Hustings are the speeches and campaign events associated with an election cycle.
“On the hustings” is a synonym for being out campaigning, but is often deployed because it sounds more colorful than “campaign trail.”
Origin of “Hustings”
The word itself derives from the Old Norse word “husthings,” or “house assembly,” which was a meeting of all the men in the household of a nobleman or a king.
The word entered Old English as “husting,” where it was used to mean any meeting or tribunal.
By the early 18th century, the word was used to mean a “temporary platform for political speeches;” the meaning eventually shifted to include the election process as a whole.
“Hustings” is probably more commonly used in the UK and in Canada than it is in the United States.
The BBC notes that the word has a very rough and tumble connotation, implying combat and improvisation:
“The most famous election in literature, at Eatanswill, in Dickens’s The Pickwick Papers, sees the unfortunate Mr Pickwick accidentally pushed up on to the hustings platform where he looks down on a scene ‘from whence arose a storm of groans, and shouts, and yells, and hootings, that would have done honour to an earthquake.’”
In America, too, the word “hustings” connotes energy and activity, rather than staid fundraisers or political ads or TV. The word is used to imply that a candidate is busy being a go-getter.
In 2016, the Huffington Post described Bernie Sanders in this way:
Bernie had a good week on the hustings, pulling in a whopping 27,000 people to a rally in Washington Square Park, and chalking up his first Senate endorsement to boot.
Ross Douthat, writing about Ted Cruz in the same year, used the phrase to evoke Cruz’s hard working, tireless style:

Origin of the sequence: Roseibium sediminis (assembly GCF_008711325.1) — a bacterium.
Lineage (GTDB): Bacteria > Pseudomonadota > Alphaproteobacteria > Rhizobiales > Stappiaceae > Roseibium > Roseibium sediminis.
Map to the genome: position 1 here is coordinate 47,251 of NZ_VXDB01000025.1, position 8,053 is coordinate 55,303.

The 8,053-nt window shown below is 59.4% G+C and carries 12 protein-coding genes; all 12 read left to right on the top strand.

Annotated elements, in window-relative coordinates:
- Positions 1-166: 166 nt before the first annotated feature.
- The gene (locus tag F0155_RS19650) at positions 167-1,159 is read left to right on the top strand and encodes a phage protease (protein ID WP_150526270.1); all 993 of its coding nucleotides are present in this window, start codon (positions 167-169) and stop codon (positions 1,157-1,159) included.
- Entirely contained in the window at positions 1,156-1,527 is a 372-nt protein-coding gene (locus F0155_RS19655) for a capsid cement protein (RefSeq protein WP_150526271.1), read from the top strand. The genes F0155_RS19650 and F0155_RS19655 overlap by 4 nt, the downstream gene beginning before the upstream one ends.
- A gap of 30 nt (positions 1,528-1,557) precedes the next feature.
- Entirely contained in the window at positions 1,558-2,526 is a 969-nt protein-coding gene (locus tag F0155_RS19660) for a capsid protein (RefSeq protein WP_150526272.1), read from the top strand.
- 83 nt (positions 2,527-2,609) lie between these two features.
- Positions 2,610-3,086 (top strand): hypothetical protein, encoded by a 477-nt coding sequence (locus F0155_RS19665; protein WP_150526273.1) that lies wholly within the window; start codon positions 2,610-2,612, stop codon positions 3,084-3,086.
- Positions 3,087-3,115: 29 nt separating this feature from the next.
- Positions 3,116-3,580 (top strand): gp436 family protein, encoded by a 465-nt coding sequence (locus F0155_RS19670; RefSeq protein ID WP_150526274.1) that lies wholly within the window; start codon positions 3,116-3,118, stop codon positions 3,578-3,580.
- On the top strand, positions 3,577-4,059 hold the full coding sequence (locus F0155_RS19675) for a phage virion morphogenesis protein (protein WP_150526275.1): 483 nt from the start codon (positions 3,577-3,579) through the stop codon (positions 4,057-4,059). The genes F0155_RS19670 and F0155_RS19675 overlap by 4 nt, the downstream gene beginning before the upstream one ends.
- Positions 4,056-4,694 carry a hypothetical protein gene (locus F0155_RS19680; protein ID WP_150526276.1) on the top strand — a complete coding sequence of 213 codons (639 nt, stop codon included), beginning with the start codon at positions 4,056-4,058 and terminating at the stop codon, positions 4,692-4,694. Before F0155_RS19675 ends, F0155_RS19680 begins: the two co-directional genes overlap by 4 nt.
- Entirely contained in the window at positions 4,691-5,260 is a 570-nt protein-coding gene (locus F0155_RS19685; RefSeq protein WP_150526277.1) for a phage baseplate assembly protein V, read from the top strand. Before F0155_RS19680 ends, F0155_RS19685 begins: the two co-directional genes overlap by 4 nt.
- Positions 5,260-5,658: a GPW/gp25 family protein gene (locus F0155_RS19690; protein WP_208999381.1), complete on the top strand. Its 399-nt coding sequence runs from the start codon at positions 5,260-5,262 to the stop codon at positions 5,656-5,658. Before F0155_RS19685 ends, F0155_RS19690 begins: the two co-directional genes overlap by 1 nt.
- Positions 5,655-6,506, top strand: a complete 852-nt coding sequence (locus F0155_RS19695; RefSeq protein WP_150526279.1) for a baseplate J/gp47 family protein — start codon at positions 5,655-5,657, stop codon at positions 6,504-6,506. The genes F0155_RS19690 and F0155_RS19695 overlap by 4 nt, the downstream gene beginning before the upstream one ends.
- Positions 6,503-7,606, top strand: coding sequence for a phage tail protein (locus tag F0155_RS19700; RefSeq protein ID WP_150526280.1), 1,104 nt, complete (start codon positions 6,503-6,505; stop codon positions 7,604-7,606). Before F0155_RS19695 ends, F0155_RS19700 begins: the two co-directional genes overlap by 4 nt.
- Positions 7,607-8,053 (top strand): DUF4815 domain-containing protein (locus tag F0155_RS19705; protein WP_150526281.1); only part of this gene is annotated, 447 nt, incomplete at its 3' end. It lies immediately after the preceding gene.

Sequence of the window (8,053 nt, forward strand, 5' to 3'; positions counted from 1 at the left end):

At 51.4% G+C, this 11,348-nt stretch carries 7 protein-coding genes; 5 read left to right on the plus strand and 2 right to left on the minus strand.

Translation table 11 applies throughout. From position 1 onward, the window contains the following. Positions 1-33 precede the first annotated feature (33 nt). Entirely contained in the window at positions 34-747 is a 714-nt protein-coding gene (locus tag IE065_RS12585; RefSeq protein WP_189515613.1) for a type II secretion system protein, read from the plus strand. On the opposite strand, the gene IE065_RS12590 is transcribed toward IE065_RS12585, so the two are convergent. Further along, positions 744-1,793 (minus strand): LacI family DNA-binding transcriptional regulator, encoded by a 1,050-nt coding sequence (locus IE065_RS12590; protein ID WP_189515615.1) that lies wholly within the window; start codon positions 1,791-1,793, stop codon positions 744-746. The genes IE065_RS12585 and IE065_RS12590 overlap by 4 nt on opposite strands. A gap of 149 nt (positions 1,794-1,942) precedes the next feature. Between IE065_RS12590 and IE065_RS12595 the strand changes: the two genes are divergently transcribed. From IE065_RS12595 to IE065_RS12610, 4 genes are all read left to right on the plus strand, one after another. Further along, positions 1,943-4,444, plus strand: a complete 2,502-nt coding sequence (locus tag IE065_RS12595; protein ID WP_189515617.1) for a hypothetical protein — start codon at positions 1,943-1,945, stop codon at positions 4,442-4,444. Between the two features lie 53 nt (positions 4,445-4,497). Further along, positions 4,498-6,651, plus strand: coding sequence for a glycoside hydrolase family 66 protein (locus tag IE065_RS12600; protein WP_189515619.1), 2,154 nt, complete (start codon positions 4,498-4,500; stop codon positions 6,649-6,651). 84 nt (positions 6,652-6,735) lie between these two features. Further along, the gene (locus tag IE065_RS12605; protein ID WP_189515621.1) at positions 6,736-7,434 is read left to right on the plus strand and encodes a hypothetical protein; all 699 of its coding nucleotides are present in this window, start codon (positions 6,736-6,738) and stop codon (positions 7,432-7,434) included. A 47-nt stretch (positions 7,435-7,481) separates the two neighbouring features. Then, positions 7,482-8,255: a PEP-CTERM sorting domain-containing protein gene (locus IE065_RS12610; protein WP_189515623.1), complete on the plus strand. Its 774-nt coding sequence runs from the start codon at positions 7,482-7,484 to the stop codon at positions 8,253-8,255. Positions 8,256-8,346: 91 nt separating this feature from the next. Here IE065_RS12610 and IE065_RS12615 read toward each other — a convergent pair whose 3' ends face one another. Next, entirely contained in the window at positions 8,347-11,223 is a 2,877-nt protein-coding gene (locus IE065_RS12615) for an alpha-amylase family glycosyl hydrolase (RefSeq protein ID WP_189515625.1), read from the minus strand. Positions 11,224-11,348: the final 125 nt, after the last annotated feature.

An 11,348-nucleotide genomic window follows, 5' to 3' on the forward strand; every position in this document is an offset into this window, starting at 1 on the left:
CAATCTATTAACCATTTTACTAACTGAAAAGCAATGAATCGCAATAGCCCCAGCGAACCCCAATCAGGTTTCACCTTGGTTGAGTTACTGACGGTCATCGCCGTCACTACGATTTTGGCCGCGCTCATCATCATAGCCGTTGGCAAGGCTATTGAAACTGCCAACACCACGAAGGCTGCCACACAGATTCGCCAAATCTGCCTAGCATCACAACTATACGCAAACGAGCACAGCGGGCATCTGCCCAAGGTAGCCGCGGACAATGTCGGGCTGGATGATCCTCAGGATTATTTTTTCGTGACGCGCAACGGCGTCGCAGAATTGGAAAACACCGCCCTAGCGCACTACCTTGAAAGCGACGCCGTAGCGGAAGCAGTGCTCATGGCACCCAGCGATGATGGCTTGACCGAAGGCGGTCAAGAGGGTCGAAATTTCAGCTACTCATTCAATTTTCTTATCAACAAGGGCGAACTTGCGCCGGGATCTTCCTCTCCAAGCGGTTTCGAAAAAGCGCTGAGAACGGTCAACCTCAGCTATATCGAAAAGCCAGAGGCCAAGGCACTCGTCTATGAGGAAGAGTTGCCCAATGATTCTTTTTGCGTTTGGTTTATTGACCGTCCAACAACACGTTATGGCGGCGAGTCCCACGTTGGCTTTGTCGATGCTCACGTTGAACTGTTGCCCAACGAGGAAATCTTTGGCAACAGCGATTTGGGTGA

Cruz will be back, no doubt. He’s young, he’s indefatigable, and he can claim — and will claim, on the 2020 hustings — that True Conservatism has as yet been left untried. But that will be a half-truth; it isn’t being tried this year because the Republican Party’s voters have rejected him and it, as they rejected another tour for Bushism when they declined to back Rubio and Jeb.
In 2020, the Washington Post argued that “sweat equity” plays a major role in elections.
Victory often goes to the candidate who’s willing to put in the time to rally voters, the Post argued; this might give President Trump an edge over Joe Biden in the upcoming election:
Biden-in-the-basement has worked well so far, but he may not be able to compete with a fully unleashed Trump on the hustings. Trump is part showman, part chief marketing officer, part bomb-thrower.
Hustings are, in general, an opportunity for throwing political barbs, slinging mud, and casting aspersions on one’s opponents. When a candidate is on the hustings, he or she is not being genteel.
The Business Times used the term to evoke the scrappy atmosphere of the 2020 Democratic primary season:
As Senator Kamala Harris pointed out during the hustings, Mr Biden has a long record of supporting legislation which many believe was socially divisive, and which the powerful Black Lives Matter movement may find objectionable.
Use of “Hustings” in a sentence
- The candidate tirelessly traveled from town to town, engaging with voters on the hustings to build rapport and garner support for the upcoming election.
- The spirited debates on the hustings provided a platform for candidates to articulate their policy positions and respond to the concerns of the electorate, fostering a direct connection between the public and those vying for office.
- As the political season heated up, the hustings became a battleground where candidates not only promoted their agendas but also faced scrutiny and challenge from rivals and voters alike, reflecting the vibrancy of the democratic process.
Taegan Goddard is the creator of the Political Dictionary.
Goddard spent more than a decade on Wall Street as managing director and chief operating officer of a prominent investment firm in New York City. Previously, he also served as a policy adviser to a U.S. Senator and Governor.
Goddard is also co-author of You Won – Now What?: How Americans Can Make Democracy Work from City Hall to the White House, a political management book hailed by prominent journalists and politicians from both parties.
His essays on politics and public policy have appeared in dozens of newspapers and magazines across the country.
Goddard earned degrees from Vassar College and Harvard University.
He lives in New York with his wife and three sons.